Breast milk is the best source of nutrition for your baby throughout the first year of their life. It provides all of the vitamins needed to sustain your child. Once your baby is one-year-old, it is time to introduce cow’s milk. This time can be worrisome and frustrating for parents.
The Importance of Breast Milk
There are many reasons why a mother wants to breastfeed. Of course, it is a personal choice that not every mother picks, but there are some significant benefits if you decide you want to breastfeed your baby. If you are on the fence about it, here are some advantages of breastfeeding that many help you make your decision.
- It is designed specifically for infants. The mother’s body creates the perfect mixture of vitamins, fat, and proteins. Everything your child needs to grow and develop is in breast milk.
- Breast milk is easier on an infant’s stomach. Formula is a great invention and a wonderful substitute, but it isn’t as gentle on their delicate tummies.
- There are antibodies in the milk that help your baby fight off viruses and bacteria. Also, breast milk may change properties if your child is sick. The backwash on your nipples may cause your body to modify the mixture to help your child fight off illnesses.
- Babies are less likely to have ear infections, respiratory infections, and other stomach illnesses.
- Breastfeeding is thought to reduce the risk of diabetes, obesity, and other diseases.
- The rate of sudden infant death syndrome (SIDS) is reduced by a third in breastfed babies.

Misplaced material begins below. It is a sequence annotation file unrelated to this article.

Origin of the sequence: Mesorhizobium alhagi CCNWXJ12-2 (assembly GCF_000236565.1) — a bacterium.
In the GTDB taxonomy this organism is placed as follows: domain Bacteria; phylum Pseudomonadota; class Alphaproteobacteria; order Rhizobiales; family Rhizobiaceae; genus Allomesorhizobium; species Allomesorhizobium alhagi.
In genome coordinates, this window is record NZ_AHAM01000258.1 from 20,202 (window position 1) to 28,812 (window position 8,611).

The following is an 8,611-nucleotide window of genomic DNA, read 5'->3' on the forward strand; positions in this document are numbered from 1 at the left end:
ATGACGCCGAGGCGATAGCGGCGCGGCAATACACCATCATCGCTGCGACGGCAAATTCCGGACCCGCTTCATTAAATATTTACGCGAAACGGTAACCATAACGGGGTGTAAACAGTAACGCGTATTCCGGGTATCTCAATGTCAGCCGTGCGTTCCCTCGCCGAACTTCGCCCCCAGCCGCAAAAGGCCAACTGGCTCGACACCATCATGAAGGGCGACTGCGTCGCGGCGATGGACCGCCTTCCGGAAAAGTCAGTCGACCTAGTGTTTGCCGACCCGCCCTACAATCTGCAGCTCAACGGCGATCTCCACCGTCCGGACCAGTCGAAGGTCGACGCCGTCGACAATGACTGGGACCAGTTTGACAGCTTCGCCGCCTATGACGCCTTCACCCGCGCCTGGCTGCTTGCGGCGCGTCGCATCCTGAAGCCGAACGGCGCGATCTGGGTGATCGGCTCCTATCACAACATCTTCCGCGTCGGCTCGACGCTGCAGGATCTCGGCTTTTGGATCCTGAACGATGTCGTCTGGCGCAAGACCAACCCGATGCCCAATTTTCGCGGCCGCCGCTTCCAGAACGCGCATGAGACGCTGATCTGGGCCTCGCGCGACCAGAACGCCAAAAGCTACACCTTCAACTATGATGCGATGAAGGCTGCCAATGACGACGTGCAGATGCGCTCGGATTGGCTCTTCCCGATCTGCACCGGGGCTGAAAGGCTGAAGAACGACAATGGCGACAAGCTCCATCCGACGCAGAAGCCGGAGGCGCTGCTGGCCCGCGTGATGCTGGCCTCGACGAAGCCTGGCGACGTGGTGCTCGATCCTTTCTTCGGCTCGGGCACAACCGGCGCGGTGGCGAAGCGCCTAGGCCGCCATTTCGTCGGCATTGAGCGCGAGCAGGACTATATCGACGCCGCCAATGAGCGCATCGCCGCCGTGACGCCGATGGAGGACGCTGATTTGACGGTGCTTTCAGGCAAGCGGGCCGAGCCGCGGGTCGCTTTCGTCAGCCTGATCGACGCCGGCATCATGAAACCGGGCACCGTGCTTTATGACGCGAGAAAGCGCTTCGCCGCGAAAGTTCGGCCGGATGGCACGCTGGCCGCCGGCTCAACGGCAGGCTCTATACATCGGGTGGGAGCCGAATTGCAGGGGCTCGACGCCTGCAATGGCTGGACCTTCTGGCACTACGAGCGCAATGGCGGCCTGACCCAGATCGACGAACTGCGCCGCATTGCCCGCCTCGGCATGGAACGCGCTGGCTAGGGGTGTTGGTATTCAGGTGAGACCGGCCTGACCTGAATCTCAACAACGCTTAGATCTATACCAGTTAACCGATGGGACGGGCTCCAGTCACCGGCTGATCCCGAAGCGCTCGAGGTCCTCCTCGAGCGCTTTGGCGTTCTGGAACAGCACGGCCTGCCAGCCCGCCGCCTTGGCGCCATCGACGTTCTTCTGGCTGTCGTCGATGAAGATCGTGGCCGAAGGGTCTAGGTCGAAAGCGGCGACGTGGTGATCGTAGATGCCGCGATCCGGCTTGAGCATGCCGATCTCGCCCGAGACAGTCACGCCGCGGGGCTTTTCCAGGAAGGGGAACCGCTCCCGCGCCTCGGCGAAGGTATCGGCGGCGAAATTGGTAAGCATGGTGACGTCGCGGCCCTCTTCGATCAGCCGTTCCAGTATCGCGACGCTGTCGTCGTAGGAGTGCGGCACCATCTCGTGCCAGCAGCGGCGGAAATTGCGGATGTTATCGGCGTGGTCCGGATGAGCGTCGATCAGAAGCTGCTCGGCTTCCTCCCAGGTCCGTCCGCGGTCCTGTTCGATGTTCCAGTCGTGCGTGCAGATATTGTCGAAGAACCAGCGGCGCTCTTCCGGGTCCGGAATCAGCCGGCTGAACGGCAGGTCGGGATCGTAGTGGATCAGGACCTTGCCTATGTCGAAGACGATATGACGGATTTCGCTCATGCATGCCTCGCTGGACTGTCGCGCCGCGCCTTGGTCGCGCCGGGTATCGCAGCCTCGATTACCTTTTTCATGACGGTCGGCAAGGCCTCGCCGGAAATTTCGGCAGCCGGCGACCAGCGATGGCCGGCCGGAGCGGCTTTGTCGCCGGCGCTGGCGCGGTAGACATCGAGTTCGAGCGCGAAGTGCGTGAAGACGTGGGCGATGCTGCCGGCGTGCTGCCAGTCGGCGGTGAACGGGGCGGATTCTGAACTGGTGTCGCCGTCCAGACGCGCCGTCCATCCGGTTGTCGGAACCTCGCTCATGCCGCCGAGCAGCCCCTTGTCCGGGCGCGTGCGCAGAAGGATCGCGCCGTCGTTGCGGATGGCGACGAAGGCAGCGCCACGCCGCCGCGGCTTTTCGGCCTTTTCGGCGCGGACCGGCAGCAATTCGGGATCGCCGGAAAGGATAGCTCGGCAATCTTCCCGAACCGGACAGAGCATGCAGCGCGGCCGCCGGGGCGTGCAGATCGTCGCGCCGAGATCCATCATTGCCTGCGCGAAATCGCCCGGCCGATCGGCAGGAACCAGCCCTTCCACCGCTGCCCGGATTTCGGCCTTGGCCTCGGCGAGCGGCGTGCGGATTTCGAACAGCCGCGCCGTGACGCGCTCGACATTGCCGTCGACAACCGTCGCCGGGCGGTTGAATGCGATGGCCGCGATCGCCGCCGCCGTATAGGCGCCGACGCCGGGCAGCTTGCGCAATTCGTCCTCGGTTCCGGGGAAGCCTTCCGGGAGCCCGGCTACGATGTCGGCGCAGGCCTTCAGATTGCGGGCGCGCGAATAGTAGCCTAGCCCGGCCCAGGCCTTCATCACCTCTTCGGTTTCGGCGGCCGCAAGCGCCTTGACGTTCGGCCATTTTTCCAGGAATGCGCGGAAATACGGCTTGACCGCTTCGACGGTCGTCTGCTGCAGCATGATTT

- For the mother, breastfeeding burns around 500 calories per day. It helps a mother lose the weight she gained during pregnancy.
- Mothers who breastfeed their child up to two years old have a 50 percent less chance of developing breast cancer.
When Is It Time to Stop Breastfeeding?
The great thing about breastfeeding is there is no set rule when you need to wean your child. You will still want to introduce cow’s milk at some point, but your baby can breastfeed and drink cow’s milk.
The World Health Organization and American Academy of Pediatrics have some great policies on breastfeeding. They advocate exclusively breastfeeding your child for the first six months of life. Then, you can introduce solid foods while continuing to breastfeed your baby until at least 12 months of age. From there, a mother and child are free to breastfeed for as long as they desire. The WHO encourages mothers to breastfeed their child until the age of two years old.
Do Breastfeeding Mothers HAVE to Introduce Cow’s Milk?
Most mothers want to give their child cow’s milk, but there are millions of people who don’t drink cow’s milk. A breastfeeding toddler, who nurses at least three or four times per day, doesn’t have to add cow’s milk to their diet. Cow’s milk is a convenient source of calcium, protein, fat and other vitamins, but it isn’t the only source!